Operations

Is it time to retire your QR code menu?

Operators should put guests' perspective ahead of their own, Advice Guy says.
QR code menu
Photo: Shutterstock

Jonathan Deutsch

Question:

I have been getting complaints about our QR code menu, and people keep asking for paper. Is it even worth doing a digital menu anymore?
— Server, Chicago

Answer:

Electronic menus have been a fixture of the COVID restaurant table. They bring a lot of benefits to operators: no costs for printing (or reprinting after you catch those inevitable errors); no need to spread word among the servers if an item is 86’d, just take it down; pricing can be tweaked easily (a bonus given our current food price volatility); and no need to clean or discard hard copies as they get soiled.

But guests can be less enthusiastic. Bad cell phone reception, web design that's hard to read on a phone, customers who prefer to “unplug” at dinner and poor navigation have led some guests and food writers to request a return to printed menus.

If you’re going to stick to digital, here are some best practices:

  • Make sure you have free, open and strong Wi-Fi. It frustrates guests from the outset if they are told to scan a QR code but first have to fumble with a complicated case-sensitive P@$$W0rd!, the pages don’t load or your network is named the same thing as your router (“No, ma’am, it’s G7VD4, not X7HB6”).
  • Make sure your electronic menu is designed for mobile. It seems basic, but many online menus are developed by web or graphic designers who use a big, beautiful desktop, leading the menu to look less wonderful on a tiny phone screen.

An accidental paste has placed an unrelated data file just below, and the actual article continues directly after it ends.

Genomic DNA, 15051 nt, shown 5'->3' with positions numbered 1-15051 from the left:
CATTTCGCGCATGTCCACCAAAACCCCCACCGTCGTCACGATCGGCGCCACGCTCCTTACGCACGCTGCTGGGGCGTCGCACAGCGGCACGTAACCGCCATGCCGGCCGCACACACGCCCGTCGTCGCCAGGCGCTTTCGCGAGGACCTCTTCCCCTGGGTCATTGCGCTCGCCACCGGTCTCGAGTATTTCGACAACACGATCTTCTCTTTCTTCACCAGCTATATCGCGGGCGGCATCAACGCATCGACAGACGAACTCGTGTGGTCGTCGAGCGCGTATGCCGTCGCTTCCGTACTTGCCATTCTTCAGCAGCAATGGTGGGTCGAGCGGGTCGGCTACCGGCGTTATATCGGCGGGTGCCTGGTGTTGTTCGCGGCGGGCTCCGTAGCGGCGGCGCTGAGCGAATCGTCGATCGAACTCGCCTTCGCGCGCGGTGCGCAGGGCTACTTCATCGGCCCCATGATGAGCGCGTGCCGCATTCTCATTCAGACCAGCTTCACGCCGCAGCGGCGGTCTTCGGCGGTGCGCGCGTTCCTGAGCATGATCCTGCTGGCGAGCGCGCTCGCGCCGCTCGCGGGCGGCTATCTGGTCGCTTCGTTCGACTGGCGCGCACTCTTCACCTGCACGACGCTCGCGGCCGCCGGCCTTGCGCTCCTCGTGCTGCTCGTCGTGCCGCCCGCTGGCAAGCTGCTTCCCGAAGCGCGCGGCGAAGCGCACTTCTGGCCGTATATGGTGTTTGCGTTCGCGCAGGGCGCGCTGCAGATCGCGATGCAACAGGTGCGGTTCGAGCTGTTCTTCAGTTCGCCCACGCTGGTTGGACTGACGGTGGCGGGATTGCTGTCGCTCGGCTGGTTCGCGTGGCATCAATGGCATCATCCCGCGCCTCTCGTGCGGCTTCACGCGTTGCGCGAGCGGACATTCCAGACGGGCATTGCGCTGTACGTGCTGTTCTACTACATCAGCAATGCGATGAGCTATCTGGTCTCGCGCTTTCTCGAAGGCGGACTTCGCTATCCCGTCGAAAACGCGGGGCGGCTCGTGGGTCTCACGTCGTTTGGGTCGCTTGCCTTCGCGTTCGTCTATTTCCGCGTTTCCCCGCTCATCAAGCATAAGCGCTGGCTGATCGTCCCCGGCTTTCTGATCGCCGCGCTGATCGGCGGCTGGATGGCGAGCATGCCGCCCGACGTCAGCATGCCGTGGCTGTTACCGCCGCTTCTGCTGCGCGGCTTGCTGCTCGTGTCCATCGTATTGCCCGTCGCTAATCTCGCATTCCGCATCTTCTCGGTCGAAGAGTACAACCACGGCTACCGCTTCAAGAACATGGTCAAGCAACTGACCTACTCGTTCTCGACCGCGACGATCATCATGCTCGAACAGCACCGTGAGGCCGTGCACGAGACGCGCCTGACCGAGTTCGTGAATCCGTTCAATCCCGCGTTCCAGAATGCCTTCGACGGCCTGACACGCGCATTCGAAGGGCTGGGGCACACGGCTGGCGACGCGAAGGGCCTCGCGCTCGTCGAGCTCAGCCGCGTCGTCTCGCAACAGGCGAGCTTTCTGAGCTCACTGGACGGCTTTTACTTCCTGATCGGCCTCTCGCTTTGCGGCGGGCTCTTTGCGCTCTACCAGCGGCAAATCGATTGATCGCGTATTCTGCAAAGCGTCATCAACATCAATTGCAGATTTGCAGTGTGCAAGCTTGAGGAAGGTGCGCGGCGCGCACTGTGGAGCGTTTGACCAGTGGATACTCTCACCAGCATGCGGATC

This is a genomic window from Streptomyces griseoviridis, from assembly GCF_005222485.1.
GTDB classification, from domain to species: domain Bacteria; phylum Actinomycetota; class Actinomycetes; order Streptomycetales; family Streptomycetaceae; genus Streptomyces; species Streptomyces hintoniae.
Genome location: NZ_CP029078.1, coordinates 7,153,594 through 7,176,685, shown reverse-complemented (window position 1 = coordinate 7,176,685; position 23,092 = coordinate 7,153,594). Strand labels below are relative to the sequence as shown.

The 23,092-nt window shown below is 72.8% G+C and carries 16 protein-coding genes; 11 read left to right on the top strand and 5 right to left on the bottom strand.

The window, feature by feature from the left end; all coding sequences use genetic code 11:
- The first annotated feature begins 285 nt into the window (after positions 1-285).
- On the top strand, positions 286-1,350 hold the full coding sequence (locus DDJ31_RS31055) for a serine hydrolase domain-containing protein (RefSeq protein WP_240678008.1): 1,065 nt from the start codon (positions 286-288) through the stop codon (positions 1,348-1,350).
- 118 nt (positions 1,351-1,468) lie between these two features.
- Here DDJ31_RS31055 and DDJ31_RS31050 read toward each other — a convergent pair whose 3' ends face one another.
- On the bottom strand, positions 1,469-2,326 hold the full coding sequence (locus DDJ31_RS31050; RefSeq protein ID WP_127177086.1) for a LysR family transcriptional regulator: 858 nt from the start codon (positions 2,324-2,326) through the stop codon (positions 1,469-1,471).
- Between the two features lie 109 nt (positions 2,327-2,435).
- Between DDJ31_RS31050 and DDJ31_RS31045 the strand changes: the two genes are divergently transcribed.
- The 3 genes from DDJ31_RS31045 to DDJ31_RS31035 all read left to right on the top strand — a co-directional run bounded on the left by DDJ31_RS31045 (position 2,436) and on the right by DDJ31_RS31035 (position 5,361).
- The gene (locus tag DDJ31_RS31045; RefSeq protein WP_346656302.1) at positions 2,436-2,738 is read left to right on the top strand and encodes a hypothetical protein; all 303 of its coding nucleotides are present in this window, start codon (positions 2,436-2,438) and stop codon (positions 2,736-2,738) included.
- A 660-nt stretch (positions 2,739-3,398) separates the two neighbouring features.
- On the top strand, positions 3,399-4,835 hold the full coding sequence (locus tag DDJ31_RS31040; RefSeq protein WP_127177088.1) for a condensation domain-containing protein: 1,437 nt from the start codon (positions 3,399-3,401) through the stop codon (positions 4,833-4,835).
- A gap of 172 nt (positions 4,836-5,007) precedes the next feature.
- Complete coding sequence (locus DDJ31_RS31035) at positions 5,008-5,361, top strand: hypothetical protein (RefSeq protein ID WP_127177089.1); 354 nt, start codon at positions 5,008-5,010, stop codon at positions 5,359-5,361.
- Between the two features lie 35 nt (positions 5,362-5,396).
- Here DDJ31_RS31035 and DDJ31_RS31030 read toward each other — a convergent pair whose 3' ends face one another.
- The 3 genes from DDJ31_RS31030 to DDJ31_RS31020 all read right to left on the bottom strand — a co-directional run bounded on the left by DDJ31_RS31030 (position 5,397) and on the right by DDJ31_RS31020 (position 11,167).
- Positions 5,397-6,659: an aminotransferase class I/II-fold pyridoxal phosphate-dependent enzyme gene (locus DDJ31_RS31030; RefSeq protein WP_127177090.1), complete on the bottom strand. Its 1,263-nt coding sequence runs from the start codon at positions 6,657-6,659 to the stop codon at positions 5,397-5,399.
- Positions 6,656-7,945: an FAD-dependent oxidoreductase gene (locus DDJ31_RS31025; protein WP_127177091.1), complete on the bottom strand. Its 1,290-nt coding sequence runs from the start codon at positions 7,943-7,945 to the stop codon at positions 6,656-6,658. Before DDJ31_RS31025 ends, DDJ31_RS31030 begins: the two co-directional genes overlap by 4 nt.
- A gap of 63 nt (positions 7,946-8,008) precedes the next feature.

• Have paper handy. For ADA compliance, network outages or simply good hospitality, make paper menus available as requested.

As to whether digital or paper is the way to go, I encourage operators to see things from guests’ perspective rather than their own. Given your concept, what kind of hospitality do they expect and how does your menu format fit into that?

A digital menu works great at a busy beer hall with rotating taps and the ability to click to learn more about the offerings. Less so at a stoic fine dining concept known for business meetings. A good way to test the waters is to offer both print and digital formats and see where guests gravitate. If they say “Oh, QR is great,” you’re good to go, but if the majority ask for a paper menu, it is time to rethink your strategy.

More on the pros and cons of digital menus and QR codes here.

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